Internet groceries coming to region; Web retailer plans to change habits and challenge stores


A San Francisco company hopes to bring the supermarket into homes across the greater Baltimore area early next year by adding groceries to the myriad items available for purchase and delivery over the World Wide Web.

Webvan Group Inc. plans to launch the area's first major Internet-based grocery operation from a 350,000- square-foot distribution center in a Pasadena industrial park, creating 900 jobs and becoming Anne Arundel County's 14th-largest employer.

Customers will be able to buy everything from toilet paper to prepared gourmet meals at and wait for a courier to show up the next day -- without paying a delivery charge for big orders. Office supplies and some electronics will also be among the 50,000 items for sale.

"We're talking about a complete shopping experience so people will never have to go to a store again if they don't want to," said Webvan spokesman Bud Grebey.

Area supermarkets profess not to be concerned. "We don't talk about competitors, if you want to call it that at this point," said Giant Food spokesman Barry Scher.

Still, the Landover-based chain with about 100 Maryland stores can hear the mouse clicks in the fiber-optic distance. Giant, whose customers already can hunt for bargains on before visiting its stores, recently formed an "e-commerce team" to explore online possibilities.

But will Webvan and its competitors succeed?

Wall Street has shown doubts about the concept's viability, evidenced in part by a slide in Webvan's stock price from $34 a share to just over $7 in recent months. And no one knows if people will warm to having a stranger choose their salmon fillet or bananas.

"A lot of people like to squeeze the tomatoes themselves," said Jeff Siegel, an e-commerce analyst at Ormes Capital Markets in New York.

Webvan's approach is at once traditionalist and futuristic. It harkens to the bygone era of the milkman, but it also represents a challenge to the bricks-and-mortar supermarkets that have become a familiar part of the landscape.

Grebey said Webvan's tallest hurdle is not getting groceries from Pasadena to doorsteps in places like Towson and Ellicott City. Rather, he said, it's getting customers to break the habit of treking to the supermarket once a week.

"It's the biggest challenge we face, behavioral change," he said.

Webvan's prime audience, Grebey said, will be parents run ragged by demanding jobs and children. But the company also plans to target single professionals, the elderly, people with disabilities and urban residents tired of fighting for parking at the neighborhood market.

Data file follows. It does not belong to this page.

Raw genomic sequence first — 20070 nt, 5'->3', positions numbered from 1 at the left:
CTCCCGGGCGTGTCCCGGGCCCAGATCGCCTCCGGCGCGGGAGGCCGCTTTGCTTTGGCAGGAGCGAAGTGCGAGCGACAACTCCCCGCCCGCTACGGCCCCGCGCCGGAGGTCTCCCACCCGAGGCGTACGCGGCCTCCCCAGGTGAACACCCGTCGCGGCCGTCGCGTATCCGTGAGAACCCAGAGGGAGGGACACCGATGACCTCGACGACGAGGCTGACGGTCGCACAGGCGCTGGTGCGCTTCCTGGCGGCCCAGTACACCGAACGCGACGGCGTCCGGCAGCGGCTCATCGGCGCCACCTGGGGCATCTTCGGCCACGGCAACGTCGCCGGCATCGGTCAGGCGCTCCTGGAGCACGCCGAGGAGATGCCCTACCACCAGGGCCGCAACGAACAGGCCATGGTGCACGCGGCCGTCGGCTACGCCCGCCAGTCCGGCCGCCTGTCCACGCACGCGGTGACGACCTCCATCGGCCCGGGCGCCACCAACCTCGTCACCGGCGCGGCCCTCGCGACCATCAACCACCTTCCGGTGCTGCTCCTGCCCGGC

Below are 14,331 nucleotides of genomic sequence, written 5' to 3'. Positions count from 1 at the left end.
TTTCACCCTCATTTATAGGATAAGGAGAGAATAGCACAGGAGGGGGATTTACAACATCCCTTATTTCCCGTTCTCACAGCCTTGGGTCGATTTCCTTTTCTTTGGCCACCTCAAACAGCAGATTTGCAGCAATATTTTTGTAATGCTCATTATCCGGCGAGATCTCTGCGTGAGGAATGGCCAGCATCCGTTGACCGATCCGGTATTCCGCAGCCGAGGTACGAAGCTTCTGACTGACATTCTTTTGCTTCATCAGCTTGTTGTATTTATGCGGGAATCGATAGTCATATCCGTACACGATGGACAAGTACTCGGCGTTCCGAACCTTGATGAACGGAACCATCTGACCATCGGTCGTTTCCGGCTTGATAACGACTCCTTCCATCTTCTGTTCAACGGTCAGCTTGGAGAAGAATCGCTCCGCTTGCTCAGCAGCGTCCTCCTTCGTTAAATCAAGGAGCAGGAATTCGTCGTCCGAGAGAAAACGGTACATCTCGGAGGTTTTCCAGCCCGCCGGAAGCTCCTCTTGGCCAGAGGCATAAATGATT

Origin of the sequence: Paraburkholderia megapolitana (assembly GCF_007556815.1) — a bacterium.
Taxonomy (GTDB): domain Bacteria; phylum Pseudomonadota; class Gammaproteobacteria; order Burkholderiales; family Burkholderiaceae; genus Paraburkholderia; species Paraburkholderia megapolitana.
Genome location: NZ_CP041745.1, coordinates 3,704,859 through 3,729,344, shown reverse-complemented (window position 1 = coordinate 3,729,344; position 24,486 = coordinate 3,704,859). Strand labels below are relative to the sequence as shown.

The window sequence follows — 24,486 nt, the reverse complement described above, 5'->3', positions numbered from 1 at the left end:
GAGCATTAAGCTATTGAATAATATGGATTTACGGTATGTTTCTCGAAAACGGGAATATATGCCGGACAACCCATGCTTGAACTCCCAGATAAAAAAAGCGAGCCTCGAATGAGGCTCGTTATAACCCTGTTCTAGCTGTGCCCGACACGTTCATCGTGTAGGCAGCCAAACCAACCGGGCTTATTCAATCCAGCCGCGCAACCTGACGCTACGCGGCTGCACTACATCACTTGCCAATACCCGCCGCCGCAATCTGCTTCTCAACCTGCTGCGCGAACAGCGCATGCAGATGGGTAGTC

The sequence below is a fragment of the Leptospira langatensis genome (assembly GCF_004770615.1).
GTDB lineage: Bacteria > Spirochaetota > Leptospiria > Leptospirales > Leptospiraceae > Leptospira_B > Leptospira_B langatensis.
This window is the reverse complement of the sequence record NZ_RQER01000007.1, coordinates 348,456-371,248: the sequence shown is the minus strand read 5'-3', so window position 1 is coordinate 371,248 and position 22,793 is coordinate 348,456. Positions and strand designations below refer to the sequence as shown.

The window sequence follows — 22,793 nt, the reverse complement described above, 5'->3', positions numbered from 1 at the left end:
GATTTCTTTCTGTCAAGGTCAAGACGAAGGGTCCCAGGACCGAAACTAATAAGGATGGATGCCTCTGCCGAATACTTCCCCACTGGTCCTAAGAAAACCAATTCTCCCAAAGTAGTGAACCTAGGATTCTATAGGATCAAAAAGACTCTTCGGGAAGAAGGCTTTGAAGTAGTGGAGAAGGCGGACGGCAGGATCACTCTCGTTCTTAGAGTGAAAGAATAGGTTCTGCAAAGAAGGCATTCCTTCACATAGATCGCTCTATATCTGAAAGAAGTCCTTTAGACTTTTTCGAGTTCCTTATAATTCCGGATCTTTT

Another possible selling point: fewer hands on the produce. In a typical supermarket, Grebey said, 14 customers touch a piece of fruit or vegetable before someone plops it in their shopping cart.

Webvan was born last summer, when it began making deliveries to online customers in the San Francisco Bay area. It will open for business next month in Atlanta, with Chicago and Seattle scheduled this year.

Then it's on to Baltimore and Washington in early 2001. The Pasadena warehouse will support deliveries to the Baltimore area and points south to the Capital Beltway. A center in Springfield, Va., will cover Northern Virginia and the District of Columbia.

Orders can be placed up to a week in advance, but no later than the night before. Customers can pinpoint the time of delivery to within 30 minutes. The company claims its prices are competitive with supermarkets -- thanks, Grebey said, to lower labor costs and cheaper real estate.

Webvan may seem out of place in the Marley Neck Industrial Park, whose neighbors include two Baltimore Gas and Electric Co. power plants, a W.R. Grace chemical plant and a medical waste incinerator. But Anne Arundel County Councilwoman Shirley Murphy, a Pasadena Democrat who has wooed Webvan, said one of its virtues is that it's a "clean" business with no belching smokestacks.

The jobs pay well, too, starting at $11 an hour. Drivers will make $14 an hour plus benefits that Grebey said will boost total compensation to $41,000 a year. Perks include 500 stock options and tuition reimbursement. The distribution centers -- Webvan eschews the word "warehouse" -- are high-tech operations. More than four miles of conveyor belts move customers' plastic "totes" along, and spinning carousels help clerks avoid having to roam aisles. Eighteen supermarkets could fit under the roof.

Grocery orders are divided into three categories according to whether they must be kept frozen, refrigerated or at room temperature. Meat, seafood and produce items are all prepared or gathered just before a shipment goes out. Trucks have different compartments so that ice cream, say, doesn't thaw and eggs don't freeze.

By the time orders reach doorsteps, they are in small vans. Orders of less than $50 will carry a $4.95 delivery fee, but whatever size the order, couriers will carry groceries into the kitchen.

"I don't think we'll ever put the brick-and-mortars out of business," said Stacy Drake of HomeGrocer Inc., a Seattle-based Web grocer eyeing the Washington market.

"That's not our intention. There is so much room for a couple different ways to do it."

But high fixed costs -- Webvan is sinking about $35 million into each distribution center -- raise questions about the fledgling industry's long-term prospects, said Siegel, the analyst.

"It hasn't been working out quite as well as a lot of companies thought," he said. "It's been really rocky."

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